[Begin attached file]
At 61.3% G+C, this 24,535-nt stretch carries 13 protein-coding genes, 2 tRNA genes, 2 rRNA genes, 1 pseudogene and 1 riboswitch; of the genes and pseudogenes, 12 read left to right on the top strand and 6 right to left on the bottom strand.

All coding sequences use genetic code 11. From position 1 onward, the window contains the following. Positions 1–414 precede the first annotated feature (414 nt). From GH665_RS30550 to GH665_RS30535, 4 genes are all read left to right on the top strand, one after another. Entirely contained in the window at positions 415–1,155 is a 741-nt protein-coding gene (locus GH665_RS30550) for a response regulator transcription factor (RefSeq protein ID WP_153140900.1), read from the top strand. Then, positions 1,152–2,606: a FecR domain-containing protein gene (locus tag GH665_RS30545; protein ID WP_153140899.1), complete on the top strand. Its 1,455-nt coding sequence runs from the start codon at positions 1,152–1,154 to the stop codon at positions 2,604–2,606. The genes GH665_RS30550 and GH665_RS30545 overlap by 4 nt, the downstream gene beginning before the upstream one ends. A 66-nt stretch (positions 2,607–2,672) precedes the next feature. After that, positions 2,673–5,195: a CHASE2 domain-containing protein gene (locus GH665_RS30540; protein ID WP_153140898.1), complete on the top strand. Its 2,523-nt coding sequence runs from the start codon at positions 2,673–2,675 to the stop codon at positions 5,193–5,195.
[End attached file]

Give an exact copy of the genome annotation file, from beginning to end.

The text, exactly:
At 61.3% G+C, this 24,535-nt stretch carries 13 protein-coding genes, 2 tRNA genes, 2 rRNA genes, 1 pseudogene and 1 riboswitch; of the genes and pseudogenes, 12 read left to right on the top strand and 6 right to left on the bottom strand.

All coding sequences use genetic code 11. From position 1 onward, the window contains the following. Positions 1–414 precede the first annotated feature (414 nt). From GH665_RS30550 to GH665_RS30535, 4 genes are all read left to right on the top strand, one after another. Entirely contained in the window at positions 415–1,155 is a 741-nt protein-coding gene (locus GH665_RS30550) for a response regulator transcription factor (RefSeq protein ID WP_153140900.1), read from the top strand. Then, positions 1,152–2,606: a FecR domain-containing protein gene (locus tag GH665_RS30545; protein ID WP_153140899.1), complete on the top strand. Its 1,455-nt coding sequence runs from the start codon at positions 1,152–1,154 to the stop codon at positions 2,604–2,606. The genes GH665_RS30550 and GH665_RS30545 overlap by 4 nt, the downstream gene beginning before the upstream one ends. A 66-nt stretch (positions 2,607–2,672) precedes the next feature. After that, positions 2,673–5,195: a CHASE2 domain-containing protein gene (locus GH665_RS30540; protein ID WP_153140898.1), complete on the top strand. Its 2,523-nt coding sequence runs from the start codon at positions 2,673–2,675 to the stop codon at positions 5,193–5,195.